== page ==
In my view, what we are dealing with for the most part with corporate scientologists is denialism. I came across a very clear description of the phenomenon in a book by Michael Specter, Denialism, Penguin Books 2009:
We have all been in denial at some point in our lives; faced with truths too painful to accept, rejection often seems the only way to cope. Under those circumstances, facts, no matter how detailed or irrefutable, rarely make a difference. Denialism is denial writ large — when an entire segment of society, often struggling with the trauma of change, turns away from reality in favor of a more comfortable lie…
…Unless data fits neatly into an already formed theory, a denialist doesn’t really see it as data at all. That enables him to dismiss even the most compelling evidence as just another point of view.
It helps to understand the phenomena all of us have run up against – the shock of old friends and associates acting deaf, dumb and blind to hard, cold, documented facts. No need to fret about it when as you can see it is a phenomena so common that popular thinkers are writing about its prevalence in society at large.
Specter goes on to describe how in an ever increasingly complicated world with steadily declining educational standards, people are desperate for easy answers. The not-so-bright desire big labels that can easily ‘explain’ complexities that they don’t have the confront, or discipline or inclination to investigate and evaluate for themselves.
Denialism can lead to extremism, a subject well-treated with respect to current American politics in Wingnuts: How the Lunatic Fringe is Hijacking America, by John Avlon, Beast Books 2010. Avlon writes that:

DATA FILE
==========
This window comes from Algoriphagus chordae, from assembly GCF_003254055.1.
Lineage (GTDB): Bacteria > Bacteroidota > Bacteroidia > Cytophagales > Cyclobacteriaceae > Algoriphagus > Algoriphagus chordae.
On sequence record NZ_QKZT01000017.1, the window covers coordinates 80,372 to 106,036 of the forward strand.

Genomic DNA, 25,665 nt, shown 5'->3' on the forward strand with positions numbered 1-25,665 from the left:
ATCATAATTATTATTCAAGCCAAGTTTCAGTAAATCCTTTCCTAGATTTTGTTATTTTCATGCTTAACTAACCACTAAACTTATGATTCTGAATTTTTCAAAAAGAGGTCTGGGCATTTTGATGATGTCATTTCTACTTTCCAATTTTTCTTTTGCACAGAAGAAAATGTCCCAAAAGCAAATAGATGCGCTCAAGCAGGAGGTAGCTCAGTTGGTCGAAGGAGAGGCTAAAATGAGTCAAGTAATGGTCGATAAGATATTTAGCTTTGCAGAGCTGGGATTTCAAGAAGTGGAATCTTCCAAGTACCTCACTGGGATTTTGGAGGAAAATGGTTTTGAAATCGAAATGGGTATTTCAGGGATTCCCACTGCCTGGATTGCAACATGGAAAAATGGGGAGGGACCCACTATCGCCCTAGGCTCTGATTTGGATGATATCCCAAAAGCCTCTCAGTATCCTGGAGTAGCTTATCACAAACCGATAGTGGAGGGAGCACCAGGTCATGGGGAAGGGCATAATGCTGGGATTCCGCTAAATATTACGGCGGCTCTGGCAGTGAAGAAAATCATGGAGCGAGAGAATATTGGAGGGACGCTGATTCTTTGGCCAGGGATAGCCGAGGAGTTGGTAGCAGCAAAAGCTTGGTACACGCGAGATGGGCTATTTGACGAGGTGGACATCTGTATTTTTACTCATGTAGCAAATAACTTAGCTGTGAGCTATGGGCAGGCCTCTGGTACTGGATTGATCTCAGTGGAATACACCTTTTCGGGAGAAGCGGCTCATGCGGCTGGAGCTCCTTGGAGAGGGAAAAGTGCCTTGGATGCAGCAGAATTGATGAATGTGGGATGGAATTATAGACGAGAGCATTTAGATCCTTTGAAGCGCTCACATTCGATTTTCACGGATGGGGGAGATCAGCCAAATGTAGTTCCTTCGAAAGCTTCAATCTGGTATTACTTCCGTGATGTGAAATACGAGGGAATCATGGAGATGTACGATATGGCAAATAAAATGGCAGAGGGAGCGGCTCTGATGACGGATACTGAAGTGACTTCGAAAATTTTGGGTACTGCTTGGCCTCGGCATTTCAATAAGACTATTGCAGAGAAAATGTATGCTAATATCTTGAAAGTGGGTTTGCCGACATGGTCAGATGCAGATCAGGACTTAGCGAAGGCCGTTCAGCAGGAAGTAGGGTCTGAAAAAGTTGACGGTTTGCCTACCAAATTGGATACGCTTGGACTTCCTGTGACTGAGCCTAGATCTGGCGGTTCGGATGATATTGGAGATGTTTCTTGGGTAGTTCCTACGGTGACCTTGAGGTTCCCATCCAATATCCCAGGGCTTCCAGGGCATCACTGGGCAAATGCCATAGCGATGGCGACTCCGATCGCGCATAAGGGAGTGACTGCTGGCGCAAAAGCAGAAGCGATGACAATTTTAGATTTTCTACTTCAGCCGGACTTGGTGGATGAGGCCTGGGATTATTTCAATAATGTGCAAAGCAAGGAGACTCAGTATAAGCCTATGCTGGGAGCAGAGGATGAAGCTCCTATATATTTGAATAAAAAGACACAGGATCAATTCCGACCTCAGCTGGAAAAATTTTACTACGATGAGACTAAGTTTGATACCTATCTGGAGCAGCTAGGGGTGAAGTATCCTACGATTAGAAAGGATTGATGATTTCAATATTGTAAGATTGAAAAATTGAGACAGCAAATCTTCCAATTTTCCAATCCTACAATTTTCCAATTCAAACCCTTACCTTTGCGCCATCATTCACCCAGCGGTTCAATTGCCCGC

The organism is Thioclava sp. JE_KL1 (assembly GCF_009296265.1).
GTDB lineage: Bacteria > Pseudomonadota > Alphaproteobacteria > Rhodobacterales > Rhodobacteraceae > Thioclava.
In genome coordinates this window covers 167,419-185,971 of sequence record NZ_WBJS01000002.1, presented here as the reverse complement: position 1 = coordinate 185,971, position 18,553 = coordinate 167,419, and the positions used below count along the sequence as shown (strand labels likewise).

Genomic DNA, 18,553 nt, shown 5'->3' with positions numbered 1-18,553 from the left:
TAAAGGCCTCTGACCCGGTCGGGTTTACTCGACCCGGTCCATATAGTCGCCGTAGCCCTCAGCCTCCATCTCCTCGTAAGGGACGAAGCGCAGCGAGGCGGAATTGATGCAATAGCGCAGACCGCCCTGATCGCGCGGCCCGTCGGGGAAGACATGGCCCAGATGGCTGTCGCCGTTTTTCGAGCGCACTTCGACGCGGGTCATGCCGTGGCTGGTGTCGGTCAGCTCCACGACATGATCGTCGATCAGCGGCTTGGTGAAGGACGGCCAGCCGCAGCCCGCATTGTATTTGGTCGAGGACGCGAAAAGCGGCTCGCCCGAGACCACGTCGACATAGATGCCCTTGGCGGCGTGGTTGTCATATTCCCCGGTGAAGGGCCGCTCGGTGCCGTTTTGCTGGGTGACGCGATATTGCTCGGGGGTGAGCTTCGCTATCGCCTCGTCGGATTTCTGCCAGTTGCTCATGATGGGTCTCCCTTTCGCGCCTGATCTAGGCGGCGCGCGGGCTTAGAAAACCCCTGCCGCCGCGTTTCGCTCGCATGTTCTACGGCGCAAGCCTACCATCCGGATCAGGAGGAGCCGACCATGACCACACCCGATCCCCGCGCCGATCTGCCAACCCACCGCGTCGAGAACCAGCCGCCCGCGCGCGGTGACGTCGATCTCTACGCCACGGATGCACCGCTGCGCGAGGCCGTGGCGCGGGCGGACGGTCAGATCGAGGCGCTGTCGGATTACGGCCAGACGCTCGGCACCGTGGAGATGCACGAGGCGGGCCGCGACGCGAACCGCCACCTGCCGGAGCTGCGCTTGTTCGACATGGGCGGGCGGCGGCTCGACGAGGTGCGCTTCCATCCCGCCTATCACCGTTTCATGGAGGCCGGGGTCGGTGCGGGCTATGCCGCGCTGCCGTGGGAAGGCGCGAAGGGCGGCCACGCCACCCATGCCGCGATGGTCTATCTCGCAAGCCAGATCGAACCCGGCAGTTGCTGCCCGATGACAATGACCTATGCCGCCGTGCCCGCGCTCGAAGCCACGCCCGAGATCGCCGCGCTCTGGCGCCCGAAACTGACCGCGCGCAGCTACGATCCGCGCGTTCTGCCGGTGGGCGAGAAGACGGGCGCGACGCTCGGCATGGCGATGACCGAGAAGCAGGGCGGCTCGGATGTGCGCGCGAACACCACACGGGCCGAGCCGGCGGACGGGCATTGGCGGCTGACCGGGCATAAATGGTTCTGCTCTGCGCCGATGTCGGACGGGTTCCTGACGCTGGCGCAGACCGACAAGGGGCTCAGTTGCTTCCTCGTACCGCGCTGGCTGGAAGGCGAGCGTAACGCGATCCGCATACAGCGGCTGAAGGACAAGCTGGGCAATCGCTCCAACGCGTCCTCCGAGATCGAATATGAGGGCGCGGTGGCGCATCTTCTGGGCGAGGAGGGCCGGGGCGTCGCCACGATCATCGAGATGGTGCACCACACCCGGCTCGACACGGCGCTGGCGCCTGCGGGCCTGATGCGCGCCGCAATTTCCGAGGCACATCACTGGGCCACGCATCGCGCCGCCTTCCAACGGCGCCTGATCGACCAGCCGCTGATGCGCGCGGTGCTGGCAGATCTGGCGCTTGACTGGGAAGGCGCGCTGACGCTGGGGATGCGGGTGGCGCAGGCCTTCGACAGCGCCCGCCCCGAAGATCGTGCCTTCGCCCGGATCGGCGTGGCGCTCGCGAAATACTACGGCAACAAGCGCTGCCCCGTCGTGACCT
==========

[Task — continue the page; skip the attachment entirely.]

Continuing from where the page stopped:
Wingnuts [defined as extremists to the far right or left] offer their fellow travelers the false comfort of rigid certainty in a changing world — dividing our country into good versus evil, us against them. Fundamentalism has a powerful appeal for people who feel powerless, especially when it gets dressed up as ideology or attaches itself to a party label.
But when you pull the curtain back on Wingnut politics, behind the all-or-nothing demands, apocalyptic warnings and the addicition to self righteous anger, you’ll see that fear is the motivating factor: fear of the other; fear wrapped up in the American flag; fear calling itself freedom.
I’m just sharing some food for thought. I think the parallels to the Scientology world are apparent. I think we can learn some lessons by understanding denialism and extremism or fundamentalism. They are isms that are systematically inculcated in corporate Scientology. I think it behooves us to recognize remnants of them in ourselves so that they are not perpetuated. I think it also helps to understand that when you are aggressively confronted with this mind set by corporate scientologists, you recognize that you are looking square in the eyes of fear. Something worth remembering given the tactics of aggression and threat corporate scientologists have become adept at covering their fear with.